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MacAddino v. Inland American Retail Management, LLC

United States District Court, N.D. Illinois, Eastern Division

March 18, 2015

INLAND AMERICAN RETAIL MANAGEMENT, LLC, a Delaware limited liability company; INLAND AMERICAN HOLDCO MANAGEMENT, LLC, a Delaware limited liability company, Defendants.


JOAN H. LEFKOW, District Judge.

On October 29, 2012, plaintiff Daniela Macaddino filed suit against Inland American Retail Management, LLC (IARM), Inland American HOLDCO Management, LLC (HOLDCO), and David Solganik. (Dkt. 1 (Compl.).) Macaddino asserts claims against IARM and HOLDCO for disparate treatment on the basis of sex, sexual harassment and the creation of a hostile work environment, and retaliation in violation of Title VII of the Civil Rights Act of 1964, as amended, 42 U.S.C. §§ 2000e et seq. ( Id. ) Macaddino also brought a claim against Solganik for tortious interference with business relations. ( Id. ) Pursuant to a stipulation of voluntary dismissal (dkt. 130), the court dismissed the claim against Solganik with prejudice on June 3, 2014 (dkt. 132). On August 8, 2014, IARM and HOLDCO (collectively, "defendants") moved for summary judgment pursuant to Federal Rule of Civil Procedure 56 with respect to the three claims filed against them. (Dkt. 135.) For the reasons stated below, defendants' motion is granted in part and denied in part.[1]


Summary judgment obviates the need for a trial where there is no genuine issue as to any material fact and the moving party is entitled to judgment as a matter of law. Fed.R.Civ.P. 56(a). A genuine issue of material fact exists if "the evidence is such that a reasonable jury could return a verdict for the nonmoving party." Anderson v. Liberty Lobby, Inc., 477 U.S. 242, 248, 106 S.Ct. 2505, 91 L.Ed.2d 202 (1986). To determine whether any genuine fact issue exists, the court must pierce the pleadings and assess the proof as presented in depositions, answers to interrogatories, admissions, and affidavits that are part of the record. Fed.R.Civ.P. 56(c). In doing so, the court must view the facts in the light most favorable to the non-moving party and draw all reasonable inferences in that party's favor. Scott v. Harris, 550 U.S. 372, 378, 127 S.Ct. 1769, 167 L.Ed.2d 686 (2007). The court may not weigh conflicting evidence or make credibility determinations. Omnicare, Inc. v. UnitedHealth Grp., Inc., 629 F.3d 697, 704 (7th Cir. 2011).

The party seeking summary judgment bears the initial burden of proving there is no genuine issue of material fact. Celotex Corp. v. Catrett, 477 U.S. 317, 323, 106 S.Ct. 2548, 91 L.Ed.2d 265 (1986). In response, the non-moving party cannot rest on bare pleadings alone but must designate specific material facts showing that there is a genuine issue for trial. Id. at 324; Insolia v. Philip Morris Inc., 216 F.3d 596, 598 (7th Cir. 2000). If a claim or defense is factually unsupported, it should be disposed of on summary judgment. Celotex, 477 U.S. at 323-24.


I. Parties

HOLDCO is a limited liability company that maintains its principal office in Oak Brook, Illinois. (Dkt. 137 ("Defs.' L.R. 56.1") ¶ 5.) HOLDCO, through its wholly owned entities, leases and manages commercial and residential properties. ( Id. ) HOLDCO is the sole member of IARM. ( Id. ¶ 4.)

IARM is a limited liability company that, like HOLDCO, maintains its principal office in Oak Brook, Illinois. ( Id. ) IARM serves as a rent payee, deals with property management issues, and acts as an agent for property owners in negotiating and executing leases. ( Id. )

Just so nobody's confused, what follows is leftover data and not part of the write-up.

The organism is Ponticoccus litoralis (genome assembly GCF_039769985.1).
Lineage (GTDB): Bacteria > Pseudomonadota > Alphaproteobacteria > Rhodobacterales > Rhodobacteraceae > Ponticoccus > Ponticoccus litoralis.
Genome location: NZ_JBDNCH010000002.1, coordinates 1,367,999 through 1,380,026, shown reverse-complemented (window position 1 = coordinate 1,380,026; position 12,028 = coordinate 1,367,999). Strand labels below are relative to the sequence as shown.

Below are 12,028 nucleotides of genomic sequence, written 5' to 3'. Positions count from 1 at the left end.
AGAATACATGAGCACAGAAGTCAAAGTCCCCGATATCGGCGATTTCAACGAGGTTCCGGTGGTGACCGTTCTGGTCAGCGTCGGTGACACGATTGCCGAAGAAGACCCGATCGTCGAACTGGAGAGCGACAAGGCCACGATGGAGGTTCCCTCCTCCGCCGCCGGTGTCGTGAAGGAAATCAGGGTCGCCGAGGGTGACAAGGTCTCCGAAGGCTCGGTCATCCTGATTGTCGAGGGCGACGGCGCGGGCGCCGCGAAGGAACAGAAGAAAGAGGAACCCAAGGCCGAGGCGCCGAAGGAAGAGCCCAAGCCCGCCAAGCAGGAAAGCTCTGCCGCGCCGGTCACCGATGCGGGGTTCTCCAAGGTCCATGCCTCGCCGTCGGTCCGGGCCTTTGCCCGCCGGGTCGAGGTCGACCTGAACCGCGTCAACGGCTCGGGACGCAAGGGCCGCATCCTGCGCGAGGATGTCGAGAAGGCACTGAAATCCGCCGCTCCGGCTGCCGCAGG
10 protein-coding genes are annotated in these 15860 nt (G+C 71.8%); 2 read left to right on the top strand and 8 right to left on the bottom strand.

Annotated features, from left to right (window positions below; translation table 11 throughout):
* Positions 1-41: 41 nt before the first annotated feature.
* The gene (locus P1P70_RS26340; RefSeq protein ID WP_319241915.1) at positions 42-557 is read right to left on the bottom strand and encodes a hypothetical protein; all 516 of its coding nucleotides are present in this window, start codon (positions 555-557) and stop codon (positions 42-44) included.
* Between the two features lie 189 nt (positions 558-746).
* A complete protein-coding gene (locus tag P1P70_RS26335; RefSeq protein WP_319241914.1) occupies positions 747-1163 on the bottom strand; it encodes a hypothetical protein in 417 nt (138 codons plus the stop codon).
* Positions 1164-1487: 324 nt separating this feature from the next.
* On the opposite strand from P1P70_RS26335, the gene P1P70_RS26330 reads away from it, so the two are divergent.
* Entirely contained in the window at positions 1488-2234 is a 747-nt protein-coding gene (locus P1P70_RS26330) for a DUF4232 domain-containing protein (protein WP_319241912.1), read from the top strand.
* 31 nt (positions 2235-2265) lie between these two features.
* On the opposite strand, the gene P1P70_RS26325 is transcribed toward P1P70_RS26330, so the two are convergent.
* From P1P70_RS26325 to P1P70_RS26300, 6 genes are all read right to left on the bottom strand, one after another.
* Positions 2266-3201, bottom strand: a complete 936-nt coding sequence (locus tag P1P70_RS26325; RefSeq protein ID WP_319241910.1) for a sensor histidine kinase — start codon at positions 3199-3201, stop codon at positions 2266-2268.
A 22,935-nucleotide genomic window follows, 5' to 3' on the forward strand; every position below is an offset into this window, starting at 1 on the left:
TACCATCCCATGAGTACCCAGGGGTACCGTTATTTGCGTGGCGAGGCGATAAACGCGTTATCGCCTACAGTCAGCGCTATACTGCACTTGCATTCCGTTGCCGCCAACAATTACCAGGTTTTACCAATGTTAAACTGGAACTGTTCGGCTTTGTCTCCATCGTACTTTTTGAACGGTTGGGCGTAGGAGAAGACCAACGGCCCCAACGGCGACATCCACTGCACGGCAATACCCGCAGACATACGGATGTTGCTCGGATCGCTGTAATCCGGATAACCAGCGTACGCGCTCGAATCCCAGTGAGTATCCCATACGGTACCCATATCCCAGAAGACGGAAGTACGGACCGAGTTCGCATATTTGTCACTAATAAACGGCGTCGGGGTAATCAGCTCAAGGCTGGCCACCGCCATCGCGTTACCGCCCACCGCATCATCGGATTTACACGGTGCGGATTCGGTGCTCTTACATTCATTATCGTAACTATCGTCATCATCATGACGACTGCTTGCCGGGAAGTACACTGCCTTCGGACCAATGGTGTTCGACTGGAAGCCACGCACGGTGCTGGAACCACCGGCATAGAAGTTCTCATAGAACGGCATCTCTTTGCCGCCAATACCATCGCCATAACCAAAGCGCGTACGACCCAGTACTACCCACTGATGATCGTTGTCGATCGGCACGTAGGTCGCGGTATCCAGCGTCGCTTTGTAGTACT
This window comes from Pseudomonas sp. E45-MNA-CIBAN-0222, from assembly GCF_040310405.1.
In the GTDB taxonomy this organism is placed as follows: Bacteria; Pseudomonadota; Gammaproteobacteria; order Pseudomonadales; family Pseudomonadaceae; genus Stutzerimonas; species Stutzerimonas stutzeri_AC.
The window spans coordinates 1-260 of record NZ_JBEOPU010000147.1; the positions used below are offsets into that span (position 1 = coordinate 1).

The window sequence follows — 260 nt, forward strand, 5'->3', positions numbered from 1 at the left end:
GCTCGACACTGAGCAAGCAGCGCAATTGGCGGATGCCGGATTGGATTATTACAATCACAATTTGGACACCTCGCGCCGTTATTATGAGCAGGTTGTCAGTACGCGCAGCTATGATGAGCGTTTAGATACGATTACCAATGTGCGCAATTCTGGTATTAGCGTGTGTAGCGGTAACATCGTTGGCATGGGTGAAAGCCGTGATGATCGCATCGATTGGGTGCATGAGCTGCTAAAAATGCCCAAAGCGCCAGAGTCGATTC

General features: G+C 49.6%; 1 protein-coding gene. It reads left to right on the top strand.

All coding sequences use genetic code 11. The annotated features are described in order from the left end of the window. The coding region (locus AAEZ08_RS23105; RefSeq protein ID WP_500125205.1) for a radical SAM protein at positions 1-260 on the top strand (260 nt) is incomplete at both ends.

Macaddino is a citizen of Illinois who prior to 2007 was employed as a Leasing Manager for an entity related to HOLDCO and IARM.[3] ( Id. ¶ 6; Compl. ¶ 11.) Macaddino was appointed Vice President of IARM in September 2007 and was employed as a Leasing Director at HOLDCO from December 2007 to August 29, 2011. (Defs.' L.R. 56.1 ¶ 6.) At her deposition, Macaddino testified that while she "was made an officer of" IARM in 2007, she "received a paycheck from... HOLDCO" throughout the course of her employment. (Dkt. 138-1 ("Macaddino Dep.") at 123: 5-6, 9-10.)

II. Other HOLDCO Employees

During Macaddino's time as Leasing Director, Thomas McGuiness served as HOLDCO's President.[4] (Defs.' L.R. 56.1 ¶ 7.) Thomas Lithgow, Teri Young, and David Solganik were three of HOLDCO's senior vice presidents.[5] ( Id. ¶¶ 7-8.) Solganik also served as Director of Leasing, and from 2007 through May 2011, Solganik was Macaddino's direct supervisor. ( Id. ¶ 8.) At the time of his hiring, Solganik had more than twenty-five years of commercial leasing experience. ( Id. )

In 2009, HOLDCO hired Doug Leeds as a Leasing Director. ( Id. ¶ 9.) Leeds was appointed an officer of IARM on October 24, 2011 (dkt. 145 ("Pl.'s L.R. 56.1") ¶ 20.) and was terminated in March 2012 (Defs.' L.R. 56.1 ¶ 9). Sandi Berg worked as Macaddino's administrative assistant from 2009 through the date of Macaddino's termination. ( Id. ¶ 10.) During Macaddino's employment, Nora O'Connor was President of Inland Human Resource Services, Inc., which provided human resources services to HOLDCO. ( Id. ¶ 40.)

III. Macaddino's Duties and Compensation

As a Leasing Director, Macaddino was responsible for finding new tenants for commercial properties that HOLDCO leased and managed. ( Id. ¶ 12.) Consequently, Macaddino needed to be an expert in her market and visit her properties often. ( Id. ) In addition, Macaddino was charged with locating brokers who were knowledgeable about the markets in which the properties were located. ( Id. ) These brokers advised Macaddino "and other HOLDCO Leasing Directors on local market conditions and identified and assessed prospective customers for leasing opportunities." ( Id. ¶ 13.)